18 Feb – Comodoro Rivadavia, Argentina
The rain is back but as they say in the trail bike world, at least it will keep the dust down. Thankfully the wind has gone also so the ride back to the tar seal was much easier than yesterday – that is until we got to one of the dreaded Desvio. These are bulldozed diversion 'roads' next to the one being built/repaired. They are often as rough as guts and today being wet the dirt sections were as slippery as hell. There was not one of us that did not take a temporary unintended direction and in one case with hilarious results.
As we neared Rivadavia it was clear by the number of oil wells that this was Argentina's Texas. Petrol prices have also declined.
Com. Rivadavia is on the East coast of Argentina so we have effectively ridden from one side of South America to the other. From here it is straight south until we get to the end.
It would be nice to report the ride as having gone through majestic mountains and great forests but sadly no – at least not yet. In general the country is dry and baron save for tussock and the odd bit of ground hugging scrub. Now and then we will pass a lake. We have been told to expect this sort of environment all the way down.
The roads are hit and miss. The newly surfaced ones are nice but many are badly patched with pot holes. I'm not sure they are well made in the first place – the seal is just to thin and they are being patched before median etc lines are painted on them. Maintenance is not in the Argentinian vocabulary so they tend to build things and then leave them to slowly fall apart. The sidewalks are simply dangerous – broken surfaces, protrusions and open man holes and drains. Eyes down and looking. As a pedestrian you also take your life in your hands crossing the road. Never a dull moment here, everyone is alert and wide awake – your life might depend on it.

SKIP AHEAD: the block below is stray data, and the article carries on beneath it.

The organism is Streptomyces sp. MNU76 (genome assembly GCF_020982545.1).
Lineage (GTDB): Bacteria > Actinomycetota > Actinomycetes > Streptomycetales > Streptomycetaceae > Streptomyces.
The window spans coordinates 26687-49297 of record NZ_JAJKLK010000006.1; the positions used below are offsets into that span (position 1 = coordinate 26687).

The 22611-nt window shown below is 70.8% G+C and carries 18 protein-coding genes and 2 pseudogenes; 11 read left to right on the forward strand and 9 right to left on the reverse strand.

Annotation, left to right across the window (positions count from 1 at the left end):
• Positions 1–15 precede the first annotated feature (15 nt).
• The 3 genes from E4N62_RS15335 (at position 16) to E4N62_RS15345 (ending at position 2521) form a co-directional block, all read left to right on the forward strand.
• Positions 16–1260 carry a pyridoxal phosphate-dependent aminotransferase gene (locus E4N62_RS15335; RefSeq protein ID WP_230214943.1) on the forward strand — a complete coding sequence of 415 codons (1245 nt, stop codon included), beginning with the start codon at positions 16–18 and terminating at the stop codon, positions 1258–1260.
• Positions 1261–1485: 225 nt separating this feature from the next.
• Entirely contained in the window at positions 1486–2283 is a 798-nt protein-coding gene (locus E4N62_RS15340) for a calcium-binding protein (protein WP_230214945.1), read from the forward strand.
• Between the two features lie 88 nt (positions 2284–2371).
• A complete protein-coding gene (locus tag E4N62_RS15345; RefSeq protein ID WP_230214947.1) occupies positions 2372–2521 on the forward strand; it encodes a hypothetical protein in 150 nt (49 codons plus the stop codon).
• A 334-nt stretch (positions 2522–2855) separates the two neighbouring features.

Next day - 19 Feb. There is an old man sitting here having his breakfast. He has the tanned look of a man who has seen many a year in the sun. He is brown but not craggy. He stoops slightly and shuffles to his seat with well considered steps. His gray baggy trousers are tucked into his perfectly clean black high-healed boots. They are the sort of boots you see country horsemen wearing, the kind that have been worn for generations by traditional Argentinians. His blue shirt is open at the neck and he wears a crevate and over the top of the shirt is a green blazer with a handkerchief in the pocket. To finish off he wears a black beret. He looks dapper in the Perot style and in age he has not lost his pride. I am tempted to take his photo but as usual my camera is not to hand and besides it would probably be seen as an invasion. Unlike Perot he now spreads the butter on his bread using the handle of the teaspoon, then a little jam and noisily slurps his tea. I wonder what stories he could tell. My friends come clattering into the room and the moment is lost and he is temporarily ignored by me and completely by my friends. When I look up again he has gone.
Today is another of the rest days built into the schedule and tonight the other group join us. The hotel is managed by a Frenchman who is a top class chef and he has agreed to cook for us tonight. He also promises to include lots of vegetables, something we all sorely miss. Funny how we are all hanging out for a good Chinese. Oh and he used to own a Harley Davidson. All is well.